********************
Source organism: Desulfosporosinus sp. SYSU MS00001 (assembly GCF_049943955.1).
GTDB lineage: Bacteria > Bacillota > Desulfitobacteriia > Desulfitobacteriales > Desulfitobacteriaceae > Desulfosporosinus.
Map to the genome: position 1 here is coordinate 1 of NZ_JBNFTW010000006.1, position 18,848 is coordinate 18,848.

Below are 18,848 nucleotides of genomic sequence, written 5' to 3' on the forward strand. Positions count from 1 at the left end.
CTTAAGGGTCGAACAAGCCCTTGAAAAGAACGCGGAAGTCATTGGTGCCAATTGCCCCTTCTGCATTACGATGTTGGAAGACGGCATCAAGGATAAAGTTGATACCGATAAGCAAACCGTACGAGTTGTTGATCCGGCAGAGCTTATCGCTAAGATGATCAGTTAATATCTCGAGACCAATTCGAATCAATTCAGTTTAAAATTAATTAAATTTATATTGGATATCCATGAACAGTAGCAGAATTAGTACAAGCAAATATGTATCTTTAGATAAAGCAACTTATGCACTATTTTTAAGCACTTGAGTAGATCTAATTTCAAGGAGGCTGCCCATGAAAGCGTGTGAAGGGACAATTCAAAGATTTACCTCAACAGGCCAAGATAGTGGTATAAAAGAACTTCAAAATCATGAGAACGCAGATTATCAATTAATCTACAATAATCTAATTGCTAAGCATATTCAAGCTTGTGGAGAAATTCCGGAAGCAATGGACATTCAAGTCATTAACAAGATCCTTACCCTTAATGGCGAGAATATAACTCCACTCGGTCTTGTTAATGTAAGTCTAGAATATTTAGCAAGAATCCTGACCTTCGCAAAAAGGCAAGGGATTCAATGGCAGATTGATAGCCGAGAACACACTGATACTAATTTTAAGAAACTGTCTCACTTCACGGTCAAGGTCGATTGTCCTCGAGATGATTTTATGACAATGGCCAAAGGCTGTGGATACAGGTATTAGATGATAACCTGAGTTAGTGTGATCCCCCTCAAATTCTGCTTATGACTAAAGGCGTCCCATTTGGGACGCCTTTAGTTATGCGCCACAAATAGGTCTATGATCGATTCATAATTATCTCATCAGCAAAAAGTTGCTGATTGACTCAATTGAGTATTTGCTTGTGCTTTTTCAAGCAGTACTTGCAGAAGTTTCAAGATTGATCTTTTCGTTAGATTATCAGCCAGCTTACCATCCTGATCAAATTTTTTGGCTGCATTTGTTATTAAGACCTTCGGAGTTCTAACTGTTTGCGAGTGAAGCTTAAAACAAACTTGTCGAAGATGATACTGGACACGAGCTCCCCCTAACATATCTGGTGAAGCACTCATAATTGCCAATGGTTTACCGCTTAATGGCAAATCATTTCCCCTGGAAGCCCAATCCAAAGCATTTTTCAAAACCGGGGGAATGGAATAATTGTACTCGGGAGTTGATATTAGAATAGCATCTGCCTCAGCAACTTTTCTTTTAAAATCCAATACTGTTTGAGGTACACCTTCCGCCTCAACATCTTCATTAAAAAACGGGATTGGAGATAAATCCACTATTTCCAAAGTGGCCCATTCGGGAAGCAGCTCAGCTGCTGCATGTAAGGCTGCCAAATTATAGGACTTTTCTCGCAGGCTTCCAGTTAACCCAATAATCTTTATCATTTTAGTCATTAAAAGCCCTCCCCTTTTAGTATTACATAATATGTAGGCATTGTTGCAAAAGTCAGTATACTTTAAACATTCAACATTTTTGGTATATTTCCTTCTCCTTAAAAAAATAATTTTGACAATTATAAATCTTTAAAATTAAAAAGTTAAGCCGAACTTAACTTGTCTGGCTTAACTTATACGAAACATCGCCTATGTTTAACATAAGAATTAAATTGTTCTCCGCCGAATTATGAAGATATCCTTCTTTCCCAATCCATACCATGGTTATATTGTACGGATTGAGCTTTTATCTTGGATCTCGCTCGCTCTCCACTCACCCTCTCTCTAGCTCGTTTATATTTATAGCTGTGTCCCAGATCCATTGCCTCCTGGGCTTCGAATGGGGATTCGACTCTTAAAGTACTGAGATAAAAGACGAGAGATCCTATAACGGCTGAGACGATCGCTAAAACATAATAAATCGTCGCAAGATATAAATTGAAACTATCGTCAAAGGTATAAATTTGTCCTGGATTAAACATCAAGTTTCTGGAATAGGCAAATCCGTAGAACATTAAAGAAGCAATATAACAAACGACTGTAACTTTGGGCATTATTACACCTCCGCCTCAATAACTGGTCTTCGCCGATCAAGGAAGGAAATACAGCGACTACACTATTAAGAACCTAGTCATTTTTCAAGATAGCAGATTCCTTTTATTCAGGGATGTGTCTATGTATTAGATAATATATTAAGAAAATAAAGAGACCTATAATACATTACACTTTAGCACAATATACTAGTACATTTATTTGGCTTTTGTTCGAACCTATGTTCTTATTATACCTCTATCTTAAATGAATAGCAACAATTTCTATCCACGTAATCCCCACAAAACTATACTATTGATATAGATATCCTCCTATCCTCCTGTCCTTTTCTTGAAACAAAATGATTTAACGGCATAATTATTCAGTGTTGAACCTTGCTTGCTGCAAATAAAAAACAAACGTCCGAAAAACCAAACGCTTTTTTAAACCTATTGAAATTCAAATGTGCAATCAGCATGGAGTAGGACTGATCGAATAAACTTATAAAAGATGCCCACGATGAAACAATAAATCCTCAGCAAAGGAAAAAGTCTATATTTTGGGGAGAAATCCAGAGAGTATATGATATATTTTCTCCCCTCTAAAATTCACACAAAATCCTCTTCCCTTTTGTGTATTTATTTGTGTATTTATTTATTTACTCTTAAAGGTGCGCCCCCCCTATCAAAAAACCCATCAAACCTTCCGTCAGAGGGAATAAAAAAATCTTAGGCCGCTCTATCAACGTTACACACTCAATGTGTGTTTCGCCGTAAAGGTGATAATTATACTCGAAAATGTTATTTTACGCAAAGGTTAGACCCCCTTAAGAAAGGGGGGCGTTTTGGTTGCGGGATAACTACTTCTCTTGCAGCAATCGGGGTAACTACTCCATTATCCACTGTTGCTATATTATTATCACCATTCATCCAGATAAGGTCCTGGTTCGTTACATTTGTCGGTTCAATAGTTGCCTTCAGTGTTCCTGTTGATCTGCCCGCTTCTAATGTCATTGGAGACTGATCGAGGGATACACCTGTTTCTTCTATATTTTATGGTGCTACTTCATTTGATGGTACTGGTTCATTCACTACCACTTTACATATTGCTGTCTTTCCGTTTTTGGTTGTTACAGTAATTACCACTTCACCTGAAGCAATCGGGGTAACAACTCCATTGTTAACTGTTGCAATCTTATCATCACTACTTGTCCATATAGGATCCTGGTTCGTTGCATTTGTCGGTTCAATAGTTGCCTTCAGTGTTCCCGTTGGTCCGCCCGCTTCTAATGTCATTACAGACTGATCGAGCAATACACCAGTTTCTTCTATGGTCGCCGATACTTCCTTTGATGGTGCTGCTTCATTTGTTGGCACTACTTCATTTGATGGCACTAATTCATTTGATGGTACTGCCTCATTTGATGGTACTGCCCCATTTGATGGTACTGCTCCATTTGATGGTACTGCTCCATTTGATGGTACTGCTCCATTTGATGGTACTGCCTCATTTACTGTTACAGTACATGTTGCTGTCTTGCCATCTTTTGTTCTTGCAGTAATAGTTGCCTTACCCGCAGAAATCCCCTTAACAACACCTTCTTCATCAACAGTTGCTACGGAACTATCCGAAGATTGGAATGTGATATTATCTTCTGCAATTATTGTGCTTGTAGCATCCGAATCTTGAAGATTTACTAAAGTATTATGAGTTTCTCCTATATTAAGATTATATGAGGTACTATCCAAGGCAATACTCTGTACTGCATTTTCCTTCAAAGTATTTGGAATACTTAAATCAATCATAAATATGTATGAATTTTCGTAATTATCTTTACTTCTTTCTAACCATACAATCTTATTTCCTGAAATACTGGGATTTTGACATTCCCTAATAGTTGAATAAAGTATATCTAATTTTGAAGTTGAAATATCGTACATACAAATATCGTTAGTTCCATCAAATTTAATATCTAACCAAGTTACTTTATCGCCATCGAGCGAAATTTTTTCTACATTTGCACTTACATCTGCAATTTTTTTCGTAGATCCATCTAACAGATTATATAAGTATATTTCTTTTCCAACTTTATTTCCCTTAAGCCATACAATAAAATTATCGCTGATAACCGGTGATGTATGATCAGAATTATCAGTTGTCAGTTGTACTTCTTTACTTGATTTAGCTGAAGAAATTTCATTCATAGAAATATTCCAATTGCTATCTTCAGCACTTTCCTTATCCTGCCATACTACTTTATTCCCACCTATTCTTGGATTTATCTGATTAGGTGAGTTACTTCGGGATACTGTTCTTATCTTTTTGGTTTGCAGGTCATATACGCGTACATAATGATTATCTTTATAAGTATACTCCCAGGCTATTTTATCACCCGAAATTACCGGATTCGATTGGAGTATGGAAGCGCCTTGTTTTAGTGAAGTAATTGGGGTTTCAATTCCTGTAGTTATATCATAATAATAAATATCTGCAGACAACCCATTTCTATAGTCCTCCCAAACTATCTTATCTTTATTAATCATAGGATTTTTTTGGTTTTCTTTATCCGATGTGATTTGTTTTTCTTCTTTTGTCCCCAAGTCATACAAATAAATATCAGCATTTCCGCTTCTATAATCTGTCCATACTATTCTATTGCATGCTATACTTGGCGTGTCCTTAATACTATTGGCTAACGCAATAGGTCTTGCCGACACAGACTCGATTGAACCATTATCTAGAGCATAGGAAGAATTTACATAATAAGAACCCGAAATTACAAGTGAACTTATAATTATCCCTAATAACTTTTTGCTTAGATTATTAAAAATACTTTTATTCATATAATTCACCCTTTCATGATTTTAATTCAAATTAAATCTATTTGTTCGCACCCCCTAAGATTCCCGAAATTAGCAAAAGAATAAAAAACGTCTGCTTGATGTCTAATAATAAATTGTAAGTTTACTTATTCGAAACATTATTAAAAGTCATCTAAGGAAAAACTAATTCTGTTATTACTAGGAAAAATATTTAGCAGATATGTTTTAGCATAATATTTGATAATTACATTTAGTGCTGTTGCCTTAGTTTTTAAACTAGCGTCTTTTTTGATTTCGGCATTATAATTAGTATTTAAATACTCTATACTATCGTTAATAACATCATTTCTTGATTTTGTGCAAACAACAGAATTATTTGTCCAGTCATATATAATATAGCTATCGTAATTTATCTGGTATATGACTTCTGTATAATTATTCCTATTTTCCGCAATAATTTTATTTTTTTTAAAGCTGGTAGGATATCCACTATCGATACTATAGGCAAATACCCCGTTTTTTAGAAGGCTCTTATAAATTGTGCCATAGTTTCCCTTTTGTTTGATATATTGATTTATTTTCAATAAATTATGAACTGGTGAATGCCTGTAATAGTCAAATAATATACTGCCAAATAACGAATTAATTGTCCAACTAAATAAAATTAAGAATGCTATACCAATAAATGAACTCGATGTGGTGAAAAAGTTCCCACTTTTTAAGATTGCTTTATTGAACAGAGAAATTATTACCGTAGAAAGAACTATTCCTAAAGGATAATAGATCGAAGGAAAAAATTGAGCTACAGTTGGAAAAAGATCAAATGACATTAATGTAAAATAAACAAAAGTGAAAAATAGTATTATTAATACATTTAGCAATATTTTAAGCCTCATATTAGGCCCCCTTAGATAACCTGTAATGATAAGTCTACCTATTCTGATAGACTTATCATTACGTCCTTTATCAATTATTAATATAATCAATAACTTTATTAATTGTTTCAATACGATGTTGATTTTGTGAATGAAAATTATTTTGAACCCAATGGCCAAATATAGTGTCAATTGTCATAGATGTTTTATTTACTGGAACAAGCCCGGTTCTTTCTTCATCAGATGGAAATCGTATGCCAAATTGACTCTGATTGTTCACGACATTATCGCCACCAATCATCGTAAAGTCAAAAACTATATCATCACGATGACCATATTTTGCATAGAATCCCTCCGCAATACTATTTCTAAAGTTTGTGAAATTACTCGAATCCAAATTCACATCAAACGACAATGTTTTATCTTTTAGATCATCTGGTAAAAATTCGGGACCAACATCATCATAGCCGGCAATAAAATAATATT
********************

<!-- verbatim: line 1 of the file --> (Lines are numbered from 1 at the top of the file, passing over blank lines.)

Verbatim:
Source organism: Desulfosporosinus sp. SYSU MS00001 (assembly GCF_049943955.1).